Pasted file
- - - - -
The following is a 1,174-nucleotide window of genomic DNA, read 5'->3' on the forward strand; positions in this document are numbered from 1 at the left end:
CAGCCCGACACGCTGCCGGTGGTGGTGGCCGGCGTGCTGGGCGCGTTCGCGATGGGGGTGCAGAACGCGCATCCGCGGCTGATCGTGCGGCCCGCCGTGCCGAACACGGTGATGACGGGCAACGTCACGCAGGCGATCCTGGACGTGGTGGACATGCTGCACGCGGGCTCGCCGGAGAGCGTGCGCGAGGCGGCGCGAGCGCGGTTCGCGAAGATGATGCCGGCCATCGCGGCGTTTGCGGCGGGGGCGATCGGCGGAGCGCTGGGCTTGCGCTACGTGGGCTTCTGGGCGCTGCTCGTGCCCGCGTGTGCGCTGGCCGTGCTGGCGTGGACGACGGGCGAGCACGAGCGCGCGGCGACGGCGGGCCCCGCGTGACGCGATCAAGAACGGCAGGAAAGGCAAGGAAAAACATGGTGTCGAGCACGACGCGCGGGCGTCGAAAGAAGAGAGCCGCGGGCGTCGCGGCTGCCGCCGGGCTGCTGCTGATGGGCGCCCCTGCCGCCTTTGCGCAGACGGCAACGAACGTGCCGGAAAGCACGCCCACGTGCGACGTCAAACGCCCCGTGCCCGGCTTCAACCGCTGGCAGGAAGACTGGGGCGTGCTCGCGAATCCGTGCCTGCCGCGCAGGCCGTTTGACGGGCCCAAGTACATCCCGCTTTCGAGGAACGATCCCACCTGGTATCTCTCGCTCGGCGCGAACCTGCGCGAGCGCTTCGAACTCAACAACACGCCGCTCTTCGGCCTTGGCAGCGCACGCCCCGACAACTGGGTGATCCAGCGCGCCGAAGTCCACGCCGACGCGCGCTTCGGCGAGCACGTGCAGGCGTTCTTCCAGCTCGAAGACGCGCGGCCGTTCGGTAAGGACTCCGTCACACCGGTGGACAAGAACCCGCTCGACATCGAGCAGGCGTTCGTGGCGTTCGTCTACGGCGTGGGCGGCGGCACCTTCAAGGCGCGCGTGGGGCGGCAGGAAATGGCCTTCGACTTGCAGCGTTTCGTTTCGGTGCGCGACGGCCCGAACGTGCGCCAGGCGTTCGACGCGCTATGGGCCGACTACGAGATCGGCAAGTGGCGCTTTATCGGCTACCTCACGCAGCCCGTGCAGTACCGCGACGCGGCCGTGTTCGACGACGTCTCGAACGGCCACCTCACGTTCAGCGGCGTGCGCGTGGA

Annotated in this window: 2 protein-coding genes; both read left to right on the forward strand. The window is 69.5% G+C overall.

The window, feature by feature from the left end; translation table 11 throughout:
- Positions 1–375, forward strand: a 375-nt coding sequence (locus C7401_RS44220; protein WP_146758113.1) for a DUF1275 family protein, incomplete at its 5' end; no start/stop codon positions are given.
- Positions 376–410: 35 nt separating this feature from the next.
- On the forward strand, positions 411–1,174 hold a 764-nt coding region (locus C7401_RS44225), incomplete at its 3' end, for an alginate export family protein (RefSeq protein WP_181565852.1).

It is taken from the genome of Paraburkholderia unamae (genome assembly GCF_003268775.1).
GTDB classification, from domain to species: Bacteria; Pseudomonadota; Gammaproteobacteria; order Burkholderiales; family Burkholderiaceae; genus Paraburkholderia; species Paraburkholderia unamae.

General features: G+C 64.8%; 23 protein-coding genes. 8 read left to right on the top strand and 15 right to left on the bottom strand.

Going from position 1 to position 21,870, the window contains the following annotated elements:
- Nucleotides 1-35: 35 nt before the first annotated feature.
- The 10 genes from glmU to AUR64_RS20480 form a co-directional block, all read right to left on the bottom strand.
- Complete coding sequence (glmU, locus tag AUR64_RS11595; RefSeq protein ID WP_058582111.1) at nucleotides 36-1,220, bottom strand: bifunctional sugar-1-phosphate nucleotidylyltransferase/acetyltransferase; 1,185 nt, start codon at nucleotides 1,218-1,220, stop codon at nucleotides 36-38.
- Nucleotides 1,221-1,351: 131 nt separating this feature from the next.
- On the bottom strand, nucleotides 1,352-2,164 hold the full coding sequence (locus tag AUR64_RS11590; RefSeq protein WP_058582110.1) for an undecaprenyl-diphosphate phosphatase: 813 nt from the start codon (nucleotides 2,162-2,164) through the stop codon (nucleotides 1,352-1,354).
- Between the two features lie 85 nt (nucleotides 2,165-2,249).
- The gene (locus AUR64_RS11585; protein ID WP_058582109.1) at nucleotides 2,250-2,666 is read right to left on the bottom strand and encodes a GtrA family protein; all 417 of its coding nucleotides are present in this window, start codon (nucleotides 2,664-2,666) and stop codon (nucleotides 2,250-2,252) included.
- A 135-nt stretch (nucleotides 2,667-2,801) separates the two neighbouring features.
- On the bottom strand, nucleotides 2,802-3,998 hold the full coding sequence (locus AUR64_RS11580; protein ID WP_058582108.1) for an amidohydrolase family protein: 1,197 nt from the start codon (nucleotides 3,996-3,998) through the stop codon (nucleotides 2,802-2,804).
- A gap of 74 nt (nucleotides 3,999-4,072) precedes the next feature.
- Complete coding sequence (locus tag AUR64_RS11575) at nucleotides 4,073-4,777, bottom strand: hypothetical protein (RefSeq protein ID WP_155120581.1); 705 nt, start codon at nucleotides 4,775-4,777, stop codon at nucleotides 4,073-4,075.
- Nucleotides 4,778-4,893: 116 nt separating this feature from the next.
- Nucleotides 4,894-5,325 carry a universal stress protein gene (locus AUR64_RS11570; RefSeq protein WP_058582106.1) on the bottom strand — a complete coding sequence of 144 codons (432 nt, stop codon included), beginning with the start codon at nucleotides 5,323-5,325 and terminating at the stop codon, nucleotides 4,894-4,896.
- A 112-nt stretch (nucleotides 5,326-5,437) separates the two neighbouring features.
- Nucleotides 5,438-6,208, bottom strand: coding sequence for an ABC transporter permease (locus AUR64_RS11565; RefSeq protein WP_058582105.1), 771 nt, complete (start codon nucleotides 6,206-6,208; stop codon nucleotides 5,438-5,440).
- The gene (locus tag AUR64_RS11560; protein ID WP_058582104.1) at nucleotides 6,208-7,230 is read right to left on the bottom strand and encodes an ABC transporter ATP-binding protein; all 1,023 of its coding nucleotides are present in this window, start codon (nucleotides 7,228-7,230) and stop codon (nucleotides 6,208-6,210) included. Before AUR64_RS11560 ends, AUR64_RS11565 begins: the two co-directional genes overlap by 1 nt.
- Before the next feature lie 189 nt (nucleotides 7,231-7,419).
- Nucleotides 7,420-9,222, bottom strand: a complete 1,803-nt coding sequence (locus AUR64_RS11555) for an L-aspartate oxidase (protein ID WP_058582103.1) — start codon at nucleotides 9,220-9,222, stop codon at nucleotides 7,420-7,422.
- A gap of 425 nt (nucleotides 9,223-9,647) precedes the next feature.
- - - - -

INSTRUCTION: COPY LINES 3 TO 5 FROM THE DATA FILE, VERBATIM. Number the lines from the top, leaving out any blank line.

Annotated in this window: 2 protein-coding genes; both read left to right on the forward strand. The window is 69.5% G+C overall.

The window, feature by feature from the left end; translation table 11 throughout:
- Positions 1–375, forward strand: a 375-nt coding sequence (locus C7401_RS44220; protein WP_146758113.1) for a DUF1275 family protein, incomplete at its 5' end; no start/stop codon positions are given.